septembersapphires Tue 24-Oct-17 12:16:42

You just can't, Kimmy

Conversations are like this:

Me: "I suppose the main problem is that I've been trying ..."
(DS shouts)
Her: "Oh, DS, what have you got there? A book? Shall we read your book?"
We then pause while the book is read, DS is kissed and cuddled, colours are pointed to, numbers are read out loud.
Her: "He can count to three now, and he knows red and green and blue."
Me: "Oh, he's so CLEVER! Um ..."

It's too constant.

DingDongDenny Tue 24-Oct-17 12:17:56

I don't have children, but most of my friends do and I am happy to spend time with them and hear about what they are up to.

But I had one friend who was exactly like you describe and I ended up losing touch with her.

When I saw her she constantly talked to her kids, never listened, there was never even any eye contact, I actually felt invisible and always left thinking. What was the point of that.

So I simply stopped suggesting we meet up and she never contacted me so we drifted apart.

She seems to have done the same with other friends too, it's like now she has kids she doesn't need anyone else. Fair enough, but it's a bit strange and rude

septembersapphires Tue 24-Oct-17 12:20:33

Yes, that's just it denny, it isn't just the fact she talks about him. I understand that and am probably partly to blame as I always ask about him anyway.

But she just constantly speaks TO him. It's as if I'm just there as an observer.

Dozer Tue 24-Oct-17 12:27:31

She sounds like she’s always been rude and indeed dull / a conversation hog, and has become more so since becoming a parent.

If I still enjoyed her company some of the time I might seek to meet her alone, eg one evening or for an adults’ activity (eg gym class) and see if she behaved differently one to one. Or I might say something polite but assertive.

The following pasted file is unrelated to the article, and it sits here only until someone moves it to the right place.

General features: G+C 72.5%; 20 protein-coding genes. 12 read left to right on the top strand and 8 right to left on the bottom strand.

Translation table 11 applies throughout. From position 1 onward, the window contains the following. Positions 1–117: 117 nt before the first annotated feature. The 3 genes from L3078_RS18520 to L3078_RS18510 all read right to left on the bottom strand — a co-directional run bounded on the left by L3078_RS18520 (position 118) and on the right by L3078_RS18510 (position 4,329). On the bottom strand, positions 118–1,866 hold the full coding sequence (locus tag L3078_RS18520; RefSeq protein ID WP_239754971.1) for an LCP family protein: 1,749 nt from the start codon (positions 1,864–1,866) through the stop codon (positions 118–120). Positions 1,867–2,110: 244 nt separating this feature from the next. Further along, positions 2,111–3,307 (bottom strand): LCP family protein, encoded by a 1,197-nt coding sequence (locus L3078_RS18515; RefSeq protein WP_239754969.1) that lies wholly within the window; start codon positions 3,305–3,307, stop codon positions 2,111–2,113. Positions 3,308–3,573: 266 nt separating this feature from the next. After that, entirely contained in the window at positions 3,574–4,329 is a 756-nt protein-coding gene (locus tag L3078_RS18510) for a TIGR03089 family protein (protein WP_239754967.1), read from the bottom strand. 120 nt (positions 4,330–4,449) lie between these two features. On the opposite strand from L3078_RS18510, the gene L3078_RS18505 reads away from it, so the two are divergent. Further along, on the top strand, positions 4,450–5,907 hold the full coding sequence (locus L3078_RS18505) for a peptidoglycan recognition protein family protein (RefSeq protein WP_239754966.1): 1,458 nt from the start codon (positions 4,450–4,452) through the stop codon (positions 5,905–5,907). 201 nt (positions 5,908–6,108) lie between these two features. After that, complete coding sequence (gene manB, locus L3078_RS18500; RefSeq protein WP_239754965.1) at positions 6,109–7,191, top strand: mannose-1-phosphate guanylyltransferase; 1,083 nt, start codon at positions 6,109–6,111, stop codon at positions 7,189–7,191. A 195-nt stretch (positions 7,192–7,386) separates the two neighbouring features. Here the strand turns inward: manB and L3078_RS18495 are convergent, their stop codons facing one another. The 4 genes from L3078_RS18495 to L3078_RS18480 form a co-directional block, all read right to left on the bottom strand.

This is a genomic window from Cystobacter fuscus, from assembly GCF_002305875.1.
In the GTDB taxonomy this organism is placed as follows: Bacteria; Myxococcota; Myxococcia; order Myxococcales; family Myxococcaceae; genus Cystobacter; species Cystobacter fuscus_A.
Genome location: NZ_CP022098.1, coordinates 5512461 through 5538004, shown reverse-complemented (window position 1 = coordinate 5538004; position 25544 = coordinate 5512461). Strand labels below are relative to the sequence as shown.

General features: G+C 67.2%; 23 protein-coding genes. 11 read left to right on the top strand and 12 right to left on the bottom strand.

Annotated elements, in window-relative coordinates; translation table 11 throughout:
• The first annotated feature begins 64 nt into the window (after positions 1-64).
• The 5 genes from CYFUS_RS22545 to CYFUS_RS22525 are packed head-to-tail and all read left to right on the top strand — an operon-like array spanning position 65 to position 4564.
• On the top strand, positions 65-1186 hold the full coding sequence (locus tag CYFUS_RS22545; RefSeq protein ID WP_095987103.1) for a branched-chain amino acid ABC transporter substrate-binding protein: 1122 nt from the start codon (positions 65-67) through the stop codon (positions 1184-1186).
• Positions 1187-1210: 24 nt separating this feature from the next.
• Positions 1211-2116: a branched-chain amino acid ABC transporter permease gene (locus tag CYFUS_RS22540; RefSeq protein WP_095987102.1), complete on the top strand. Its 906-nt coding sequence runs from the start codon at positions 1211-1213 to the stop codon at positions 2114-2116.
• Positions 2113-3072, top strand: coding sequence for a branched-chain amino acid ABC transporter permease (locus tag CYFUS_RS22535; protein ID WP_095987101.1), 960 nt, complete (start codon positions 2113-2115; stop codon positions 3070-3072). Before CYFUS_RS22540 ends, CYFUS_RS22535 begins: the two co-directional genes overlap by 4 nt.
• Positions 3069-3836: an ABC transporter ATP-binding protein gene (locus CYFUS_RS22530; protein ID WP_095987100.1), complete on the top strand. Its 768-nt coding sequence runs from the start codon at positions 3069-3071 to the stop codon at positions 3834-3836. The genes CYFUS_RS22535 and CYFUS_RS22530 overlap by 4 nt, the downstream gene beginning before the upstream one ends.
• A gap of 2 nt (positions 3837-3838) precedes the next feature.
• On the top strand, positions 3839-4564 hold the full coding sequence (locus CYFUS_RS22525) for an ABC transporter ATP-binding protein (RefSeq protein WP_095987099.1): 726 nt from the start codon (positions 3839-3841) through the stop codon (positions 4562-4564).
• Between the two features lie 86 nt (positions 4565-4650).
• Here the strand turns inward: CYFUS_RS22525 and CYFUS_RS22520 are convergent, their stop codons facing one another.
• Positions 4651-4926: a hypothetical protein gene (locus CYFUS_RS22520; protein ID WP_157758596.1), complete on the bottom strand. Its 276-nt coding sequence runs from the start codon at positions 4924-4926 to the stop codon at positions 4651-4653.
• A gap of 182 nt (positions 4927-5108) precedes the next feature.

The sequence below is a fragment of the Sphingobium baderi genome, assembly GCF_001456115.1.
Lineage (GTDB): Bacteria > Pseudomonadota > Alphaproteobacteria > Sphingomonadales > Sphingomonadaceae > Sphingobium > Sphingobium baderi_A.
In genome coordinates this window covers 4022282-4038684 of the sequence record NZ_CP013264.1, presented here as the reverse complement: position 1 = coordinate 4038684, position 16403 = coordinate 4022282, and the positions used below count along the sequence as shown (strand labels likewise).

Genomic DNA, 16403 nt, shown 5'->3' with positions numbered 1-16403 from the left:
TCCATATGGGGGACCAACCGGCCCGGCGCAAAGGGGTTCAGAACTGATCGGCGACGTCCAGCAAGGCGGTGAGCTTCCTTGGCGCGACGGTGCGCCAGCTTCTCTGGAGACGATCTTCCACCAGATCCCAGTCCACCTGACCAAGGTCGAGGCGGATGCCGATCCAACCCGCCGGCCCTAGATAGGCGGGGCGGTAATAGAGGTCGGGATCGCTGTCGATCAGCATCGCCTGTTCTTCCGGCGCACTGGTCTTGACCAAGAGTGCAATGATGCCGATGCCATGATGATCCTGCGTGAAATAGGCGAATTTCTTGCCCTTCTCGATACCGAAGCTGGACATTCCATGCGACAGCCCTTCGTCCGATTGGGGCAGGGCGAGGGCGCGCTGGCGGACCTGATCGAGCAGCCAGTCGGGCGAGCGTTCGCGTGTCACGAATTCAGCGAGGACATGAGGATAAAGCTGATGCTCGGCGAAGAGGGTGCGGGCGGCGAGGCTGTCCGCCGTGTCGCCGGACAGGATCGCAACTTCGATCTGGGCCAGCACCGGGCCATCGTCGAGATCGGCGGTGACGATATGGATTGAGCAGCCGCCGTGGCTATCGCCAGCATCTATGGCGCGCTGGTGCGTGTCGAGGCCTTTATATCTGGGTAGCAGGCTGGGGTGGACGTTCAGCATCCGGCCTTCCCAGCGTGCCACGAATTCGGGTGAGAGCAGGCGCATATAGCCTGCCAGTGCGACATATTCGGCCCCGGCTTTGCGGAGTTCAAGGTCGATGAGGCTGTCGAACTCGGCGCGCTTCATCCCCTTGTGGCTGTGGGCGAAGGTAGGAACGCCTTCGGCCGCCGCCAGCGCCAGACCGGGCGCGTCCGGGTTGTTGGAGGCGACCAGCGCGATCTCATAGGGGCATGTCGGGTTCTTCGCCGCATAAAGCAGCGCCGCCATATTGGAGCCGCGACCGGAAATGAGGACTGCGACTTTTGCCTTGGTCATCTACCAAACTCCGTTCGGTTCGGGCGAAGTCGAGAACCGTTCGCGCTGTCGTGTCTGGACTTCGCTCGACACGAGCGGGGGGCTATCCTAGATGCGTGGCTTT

I’ve vastly reduced time with a couple of friends and indeed family members for similar reasons.

I have a SIL who has always been self absorbed and has become more so since having DC. She almost never asks Qs of DH and I and just talks about her DC and concerns all the time, which is rude and dull. I’ve cut back contact but as she’s a family member and has many good qualities too need to be polite, so at intervals I just start talking about topics of my choice!

midnightmisssuki Tue 24-Oct-17 12:52:23

what was it you had in common before OP? Maybe try talkign about those sorts of things? Yes - she does sound like her world has just become all aout her child (and soon children - it will only get worse!) i know mums like this and i distance myself from them - i hate hate hate only every talking to them about kid stuff, and if we're not talkign about kidy stuff, we are talking to kids. It feels as though youve lost abit of yourself doesnt it? It did for me anyway.

If she is a close friend - i would tell her how you feel. What if you did have to lose the friendship? Are you ok with that? Friendship is a two way thing - if your not getting back what you put in - its an issue.